Some broader thoughts: I've been trying to keep the concept of a metropolitan area separate from the concept of a defined statistical area. It seems to me that a metropolitan area is a rather amorphous and highly intuitive concept. There are usually many different definitions for any given metropolitan area. The main concept is that of a relatively high density population area surrounding a principal city or set of communities.
On the other hand, a defined statistical area, such as the 1098 statistical areas defined by the OMB for the United States and Puerto Rico, is a concept used primarily for dealing with statistical data rather than for defining the region of an extended community. The OMB has embraced statistical areas defined by counties and county equivalents to simplify the collection of data. To further complicate the notion of a defined statistical area, the OMB has defined both a Core Based Statistical Area and a Combined Statistical Area for the principal cities of 169 metropolitan areas, most commonly the most populous areas, but not consistently. All of these OMB defined statistical areas have titles ending in "Statistical Area", so it seems pretty logical to collectively name them accordingly, whether it be "Statistical area (United States)", "OMB statistical area", "OMB defined statistical area", or whatever.
Yes, most of the current names for these units (exceptions include "New England City and Town Area" and "Metropolitan Division") contain the words "statistical area", but that doesn't necessarily make "statistical area" an appropriate general descriptor for them. In fact, the census uses, and in many instances defines, a number of additional types of "statistical areas", including but not limited to census tracts, municipalities,census-designated places, census county divisions, counties and states. What the "areas" discussed in this article have in common is not their use for statistical purposes, but rather the fact that they all are definitions/delineations/descriptions of regions of concentration of population and economic activity that are associated with at least one core city and extend beyond the boundaries of that city. That is, they are all ways of conceptualizing and defining metropolitan areas for statistical purposes. This is discussed in Census Bureau and OMB documents and web pages such as  and  and . Yes, the existence of both core-based areas (MSAs and micropolitan statistical areas) and combined statistical areas adds complexity, as does the existence of "metropolitan divisions" within the nation's largest metropolitan statistical areas, but that complexity exists because in reality, the geographies of metropolitan areas are complex. The reality is that many American cities are the centers of an economically integrated multi-city region, but in turn are in the region of influence of a much larger city -- much like a planet can be at the center of a system with several moons, but that planet is in turn part of the solar system.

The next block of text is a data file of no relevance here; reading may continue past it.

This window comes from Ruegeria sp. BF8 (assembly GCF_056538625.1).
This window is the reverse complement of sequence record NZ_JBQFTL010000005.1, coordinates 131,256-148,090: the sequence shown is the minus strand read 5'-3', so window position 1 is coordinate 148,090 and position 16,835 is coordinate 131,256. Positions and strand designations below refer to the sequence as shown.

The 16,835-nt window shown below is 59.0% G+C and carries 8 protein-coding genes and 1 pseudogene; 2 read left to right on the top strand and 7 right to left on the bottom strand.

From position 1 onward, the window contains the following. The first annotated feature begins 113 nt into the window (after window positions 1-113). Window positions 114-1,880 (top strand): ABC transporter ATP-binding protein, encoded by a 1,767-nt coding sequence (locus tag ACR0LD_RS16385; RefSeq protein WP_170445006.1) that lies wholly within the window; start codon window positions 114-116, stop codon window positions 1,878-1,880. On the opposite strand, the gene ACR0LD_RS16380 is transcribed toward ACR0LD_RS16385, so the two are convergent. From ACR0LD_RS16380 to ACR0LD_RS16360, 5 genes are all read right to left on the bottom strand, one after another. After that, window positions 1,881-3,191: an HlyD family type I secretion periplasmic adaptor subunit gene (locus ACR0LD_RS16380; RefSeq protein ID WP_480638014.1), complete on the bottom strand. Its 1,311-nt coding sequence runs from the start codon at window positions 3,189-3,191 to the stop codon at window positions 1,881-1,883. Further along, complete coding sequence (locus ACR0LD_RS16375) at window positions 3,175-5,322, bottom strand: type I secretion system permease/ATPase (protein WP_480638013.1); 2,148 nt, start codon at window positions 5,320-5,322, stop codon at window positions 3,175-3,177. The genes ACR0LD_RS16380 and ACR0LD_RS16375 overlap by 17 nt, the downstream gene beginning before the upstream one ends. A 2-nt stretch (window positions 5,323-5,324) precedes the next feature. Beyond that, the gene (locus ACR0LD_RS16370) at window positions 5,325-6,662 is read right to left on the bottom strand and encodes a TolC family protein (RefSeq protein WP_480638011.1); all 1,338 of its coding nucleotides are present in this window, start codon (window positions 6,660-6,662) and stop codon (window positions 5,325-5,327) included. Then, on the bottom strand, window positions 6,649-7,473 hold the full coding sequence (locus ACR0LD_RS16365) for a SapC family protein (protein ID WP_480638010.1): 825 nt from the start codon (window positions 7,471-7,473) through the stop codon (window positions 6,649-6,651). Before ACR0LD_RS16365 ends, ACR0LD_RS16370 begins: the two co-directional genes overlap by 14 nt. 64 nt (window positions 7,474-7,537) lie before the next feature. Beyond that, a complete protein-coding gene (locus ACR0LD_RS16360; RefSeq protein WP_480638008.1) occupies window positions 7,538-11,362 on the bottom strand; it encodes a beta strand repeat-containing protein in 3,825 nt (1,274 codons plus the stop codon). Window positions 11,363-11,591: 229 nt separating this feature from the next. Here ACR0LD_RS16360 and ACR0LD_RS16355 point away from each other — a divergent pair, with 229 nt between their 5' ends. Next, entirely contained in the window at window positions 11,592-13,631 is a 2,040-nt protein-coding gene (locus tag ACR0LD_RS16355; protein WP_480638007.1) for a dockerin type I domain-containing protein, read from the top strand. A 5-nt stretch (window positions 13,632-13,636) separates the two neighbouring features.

Historically, the Census and OMB have used other terminology that didn't always include the words "statistical area". It appears to me that they emphasize those words now in order to underline their position that these areas shouldn't be used for other governmental purposes, but other federal agencies tend to use them anyway. The effort to convince other agencies not to use these areas for nonstatistical purposes should not dictate the naming of articles in Wikipedia; these "areas" are about metropolitan aggregations, not statistics, and the Wikipedia articles about them should present them as metropolitan areas, not as statistical constructs. --Orlady (talk) 03:42, 3 April 2013 (UTC)
Side note: Although the term "core based statistical area" is used in the OMB's 2010 publication of standards for these areas, it doesn't appear anywhere in the February 28, 2013, announcement of the new delineations. Instead, the OMB consistently refers to these as "metropolitan" and "micropolitan statistical areas". That makes sense, as it is possible to explain these areas without resorting to the clumsy "core based statistical area" terminology. If OMB can simplify its explanation of the topic in an official government document, perhaps Wikipedia can manage to emulate its example in encyclopedia articles (which are completely unofficial). --Orlady (talk) 15:54, 3 April 2013 (UTC)
I think the move was helpful. "Statistical area" sounds like something with generic meaning. Apparently it doesn't, but that's beside the point. The usage, as defined by the discussion article, sounds like an artificial definition by US government. I think Statistical_area_(United_States) is a fine title. This is not to say that I support bold page moving during or after page move discussions. --SmokeyJoe (talk) 02:36, 3 April 2013 (UTC)
That "bold" move was made without realizing that this discussion was in progress. Buaidh 02:59, 3 April 2013 (UTC)
Re to SmokeyJoe: Yes, the article does make it sound like "statistical area" is an artificial definition by the US Government. That's a problem, because "statistical area" is not in fact a term defined or used by the government in the manner described in the article. The article has created and given an artificial definition to a Wikipedia neologism, which is something that Wikipedia should not do. --Orlady (talk) 03:42, 3 April 2013 (UTC)
I've made extensive edits to the article. Changes include removing many of the statements that suggest that "statistical area" is a defined term, as well as removing uses of terms that are no longer officially defined. I intend to include these later in a historical section. --Orlady (talk) 05:45, 3 April 2013 (UTC)